Going Inside The New Jersey Devils’ February Surge

The New Jersey Devils have been the NHL’s most significant story in February. As much as the Detroit Red Wings’ home win streak has earned its place in the history books, there’s no story more likely to impact what we see in late April or May than the surge the Devils have put on. Coming from outside the playoff picture, they’ve zoomed up the ladder to be the #4 seed in the East if the postseason began today. New Jersey is tied with Boston for the second-best point total in the conference. And while the 4 thru 7 spots are fluid enough that they can change every few days, the Devils are a comfortable nine points up on the teams fighting to get into the playoffs. Is the surge for real, or is the flavor of the month? The SportsNotebook goes inside the New Jersey Devils.

New Jersey ranks in the middle of the NHL in both goals scored and goals against, but they get there in considerably different ways. This is not an offense that excels by raw volume of shots. The Devils’ are in the lower echelon of the league when it comes to generating attacks on opposing goaltenders, and they have no real signature scorer. While Ilya Kovalchuk and Zach Parise, along with maybe David Clarkson, are the offensive leaders, none would be focal points on the offense of most other playoff teams. On the flip side, the defense does an outstanding job in the area of shot prevention and keeping the jobs of Martin Brodeur and Johan Hedberg a little easier in goal. Brodeur is no longer the elite star he was when he led this team to the Stanley Cup in 1995, and his 90.4% save rate isn’t great—but he is playing his best right now.

After a three-game home losing streak to Philadelphia, Boston and Buffalo, there was no indication the Devils were about to take off. But that’s what happened when the homestand continued against the rival New York Rangers. The Devils, whose power play is a little below average, got a goal with the extra man, then saw Clarkson tie the game with less than a minute left, and then won a shootout. They haven’t looked back since.

Montreal came to town next, and while Jersey fell behind 2-0 and were outshot 30-22, they got a pair of goals from Parise, along with Clarkson on the power play and rallied for the win. They made the short trip to Philly and came blazing out of the gate with three goals in the first, three more in the second and hung on for the 6-4 win. The defensive meltdown in the third certainly doesn’t look good, nor does losing shots 41-31, but the power play was again in high gear, scoring three times. A home win over Pittsburgh was the second straight night for Kovalchuk to both score and have two assists, while the team as a whole was outshot.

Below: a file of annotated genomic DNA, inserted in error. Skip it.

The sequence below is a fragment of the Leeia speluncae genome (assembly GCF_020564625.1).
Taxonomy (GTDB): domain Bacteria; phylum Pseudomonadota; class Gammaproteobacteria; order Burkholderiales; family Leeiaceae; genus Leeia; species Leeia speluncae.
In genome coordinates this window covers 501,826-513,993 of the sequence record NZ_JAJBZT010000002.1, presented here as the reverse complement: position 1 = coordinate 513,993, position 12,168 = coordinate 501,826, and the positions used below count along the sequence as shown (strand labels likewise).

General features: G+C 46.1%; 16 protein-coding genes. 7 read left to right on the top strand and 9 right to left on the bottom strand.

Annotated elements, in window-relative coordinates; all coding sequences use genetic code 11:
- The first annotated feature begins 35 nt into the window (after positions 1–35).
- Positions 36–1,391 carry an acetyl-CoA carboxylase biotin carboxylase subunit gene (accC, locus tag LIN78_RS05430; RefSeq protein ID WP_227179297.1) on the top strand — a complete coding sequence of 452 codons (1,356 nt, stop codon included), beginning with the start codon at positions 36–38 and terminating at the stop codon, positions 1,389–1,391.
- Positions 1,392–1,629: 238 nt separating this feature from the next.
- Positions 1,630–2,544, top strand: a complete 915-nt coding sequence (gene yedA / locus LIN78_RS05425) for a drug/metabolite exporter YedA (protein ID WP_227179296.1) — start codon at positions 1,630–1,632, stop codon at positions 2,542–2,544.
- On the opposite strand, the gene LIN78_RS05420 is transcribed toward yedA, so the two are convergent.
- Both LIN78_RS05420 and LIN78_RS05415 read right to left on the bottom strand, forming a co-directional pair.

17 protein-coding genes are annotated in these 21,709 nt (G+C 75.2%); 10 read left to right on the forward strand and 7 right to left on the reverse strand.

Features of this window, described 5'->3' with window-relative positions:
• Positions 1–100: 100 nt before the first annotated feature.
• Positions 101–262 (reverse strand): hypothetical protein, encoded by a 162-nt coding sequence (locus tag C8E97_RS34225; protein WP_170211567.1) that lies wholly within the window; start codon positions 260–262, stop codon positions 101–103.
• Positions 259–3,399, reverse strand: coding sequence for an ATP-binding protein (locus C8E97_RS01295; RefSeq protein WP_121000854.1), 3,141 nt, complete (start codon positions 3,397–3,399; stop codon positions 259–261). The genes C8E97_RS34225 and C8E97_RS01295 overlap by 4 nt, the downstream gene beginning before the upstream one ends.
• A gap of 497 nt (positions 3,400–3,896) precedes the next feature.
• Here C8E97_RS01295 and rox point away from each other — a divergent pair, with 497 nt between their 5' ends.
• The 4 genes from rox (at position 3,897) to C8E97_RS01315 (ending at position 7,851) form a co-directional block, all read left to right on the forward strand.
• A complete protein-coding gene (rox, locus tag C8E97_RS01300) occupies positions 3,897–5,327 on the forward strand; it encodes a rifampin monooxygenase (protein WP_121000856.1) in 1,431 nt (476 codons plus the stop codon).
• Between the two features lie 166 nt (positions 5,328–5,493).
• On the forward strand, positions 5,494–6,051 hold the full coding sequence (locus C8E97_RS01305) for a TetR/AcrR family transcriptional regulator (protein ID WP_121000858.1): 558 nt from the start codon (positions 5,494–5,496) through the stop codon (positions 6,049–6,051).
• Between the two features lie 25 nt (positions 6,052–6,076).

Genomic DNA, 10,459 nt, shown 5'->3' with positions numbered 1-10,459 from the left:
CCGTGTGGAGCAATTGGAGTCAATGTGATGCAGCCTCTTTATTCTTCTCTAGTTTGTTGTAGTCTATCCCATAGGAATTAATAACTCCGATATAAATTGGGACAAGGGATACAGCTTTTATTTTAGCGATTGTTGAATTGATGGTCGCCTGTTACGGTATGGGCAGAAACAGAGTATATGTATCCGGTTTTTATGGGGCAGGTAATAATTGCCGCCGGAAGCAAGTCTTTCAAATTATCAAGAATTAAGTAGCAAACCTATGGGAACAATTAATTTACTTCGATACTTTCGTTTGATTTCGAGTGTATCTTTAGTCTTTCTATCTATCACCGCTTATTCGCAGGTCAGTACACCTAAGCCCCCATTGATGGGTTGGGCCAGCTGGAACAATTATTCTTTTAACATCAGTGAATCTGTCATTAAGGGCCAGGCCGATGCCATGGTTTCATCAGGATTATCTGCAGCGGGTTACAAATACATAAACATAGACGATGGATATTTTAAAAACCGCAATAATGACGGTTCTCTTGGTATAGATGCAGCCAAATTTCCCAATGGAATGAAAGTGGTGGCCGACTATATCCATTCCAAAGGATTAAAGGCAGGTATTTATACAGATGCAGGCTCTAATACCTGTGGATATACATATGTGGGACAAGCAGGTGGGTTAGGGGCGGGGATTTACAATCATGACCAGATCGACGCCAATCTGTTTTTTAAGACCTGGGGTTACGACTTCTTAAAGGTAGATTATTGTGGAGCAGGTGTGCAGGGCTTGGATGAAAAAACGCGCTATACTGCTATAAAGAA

On February 7, two days after the Jersey/NYC area had seen the Giants bring home the Super Bowl title, the Devils and Rangers hooked up in Madison Square Garden. The game’s only goal came on a power play effort from Clarkson, and even losing shots 30-22 couldn’t stop Brodeur from getting the shutout Maybe it was a hangover from beating the archrival and #1 team in the East, but Jersey hit a little speed bump the next two games. They lost home dates to St. Louis and Florida, though a shootout in the former game still got them a point. In the Florida loss, the Devils only got one power play chance and won shots 28-20, but still lost 3-1.

Kovalchuk put the team on his back in Buffalo for Valentine’s Day, scoring in the first off the power play and then completing his hattrick in the third with a pair of goals that broke open a tie game. The Devils narrowly escaped a bad Anaheim team at home, going to the shootout for a 3-2 win. They gave up a late third period goal, lost shots by double-digits and had just one power play chance. Then on February 19 in Montreal, the Devils played their cleanest game of this stretch. They didn’t need a power play or Kovalchuk to get any of their three goals and the game ended 3-1. Two nights ago, they beat Toronto 4-3 in overtime, a game they led 2-0 early and 3-2 late before Maple Leaf forward Phil Kessel forced the extra session.

What stands out to me in going through this streak is first off, how dependent this offense is on the power play. This is an anomaly, because the Devils only rank 18th in the league overall here. It’s reasonable to think they will keep winning special teams’ battles as a whole, because the penalty kill team is one of the league’s best. But over the long haul, a team needs to be effective in 5-on-5 play and New Jersey ranks only 21s in this area.

The correlation of shots to goals is just completely inverted on this team and it would seem at least partly traceable to the power play situation. It seems not to matter if the Devils get a lot of shots, what matters is that they come with the man advantage. There’s no mystery here, as its better to get a fewer number of shots that are high in quality, rather than wildly launching pucks at goaltenders. That works about as well as young flamethrowing pitcher just hurling straight heat at big-league hitters. It looks nice and at lower levels it even works, but winning at the highest level requires a little bit more finesse. If that’s what Jersey is doing, more power to them (no pun intended). But I still have to say you rarely see the kind of disparity between shots and goals the Devils exhibit on both sides of the ice.

New Jersey’s current run has made a playoff berth secure, as we move toward the regular season’s final quarter, but I don’t see this win streak as a harbinger of things to come. The dependence on the power play and on the scoring of Kovalchuk, who will never be confused with Evgeni Malkin, is not a sustainable formula and the Devils end up no better than a 7-seed when the postseason begins.